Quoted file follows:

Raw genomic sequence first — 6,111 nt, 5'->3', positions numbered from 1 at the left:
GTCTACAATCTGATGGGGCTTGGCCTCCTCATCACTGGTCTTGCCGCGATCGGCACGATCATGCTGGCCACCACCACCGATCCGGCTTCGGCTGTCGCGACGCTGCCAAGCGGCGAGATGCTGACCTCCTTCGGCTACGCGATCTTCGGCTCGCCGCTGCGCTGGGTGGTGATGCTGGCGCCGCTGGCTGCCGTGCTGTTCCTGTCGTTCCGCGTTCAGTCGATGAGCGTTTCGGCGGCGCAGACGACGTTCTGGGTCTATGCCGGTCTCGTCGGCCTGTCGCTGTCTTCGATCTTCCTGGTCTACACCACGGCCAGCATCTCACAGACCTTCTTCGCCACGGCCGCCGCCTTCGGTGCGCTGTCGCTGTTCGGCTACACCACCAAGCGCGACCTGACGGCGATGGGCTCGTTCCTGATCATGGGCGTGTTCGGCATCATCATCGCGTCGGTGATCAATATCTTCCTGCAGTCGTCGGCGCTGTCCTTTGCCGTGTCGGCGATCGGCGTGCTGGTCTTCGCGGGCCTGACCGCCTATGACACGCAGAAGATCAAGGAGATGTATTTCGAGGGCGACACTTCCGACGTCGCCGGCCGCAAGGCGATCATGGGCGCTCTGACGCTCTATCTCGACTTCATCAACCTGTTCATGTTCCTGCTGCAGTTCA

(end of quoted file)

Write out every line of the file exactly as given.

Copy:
Raw genomic sequence first — 6,111 nt, 5'->3', positions numbered from 1 at the left:
GTCTACAATCTGATGGGGCTTGGCCTCCTCATCACTGGTCTTGCCGCGATCGGCACGATCATGCTGGCCACCACCACCGATCCGGCTTCGGCTGTCGCGACGCTGCCAAGCGGCGAGATGCTGACCTCCTTCGGCTACGCGATCTTCGGCTCGCCGCTGCGCTGGGTGGTGATGCTGGCGCCGCTGGCTGCCGTGCTGTTCCTGTCGTTCCGCGTTCAGTCGATGAGCGTTTCGGCGGCGCAGACGACGTTCTGGGTCTATGCCGGTCTCGTCGGCCTGTCGCTGTCTTCGATCTTCCTGGTCTACACCACGGCCAGCATCTCACAGACCTTCTTCGCCACGGCCGCCGCCTTCGGTGCGCTGTCGCTGTTCGGCTACACCACCAAGCGCGACCTGACGGCGATGGGCTCGTTCCTGATCATGGGCGTGTTCGGCATCATCATCGCGTCGGTGATCAATATCTTCCTGCAGTCGTCGGCGCTGTCCTTTGCCGTGTCGGCGATCGGCGTGCTGGTCTTCGCGGGCCTGACCGCCTATGACACGCAGAAGATCAAGGAGATGTATTTCGAGGGCGACACTTCCGACGTCGCCGGCCGCAAGGCGATCATGGGCGCTCTGACGCTCTATCTCGACTTCATCAACCTGTTCATGTTCCTGCTGCAGTTCA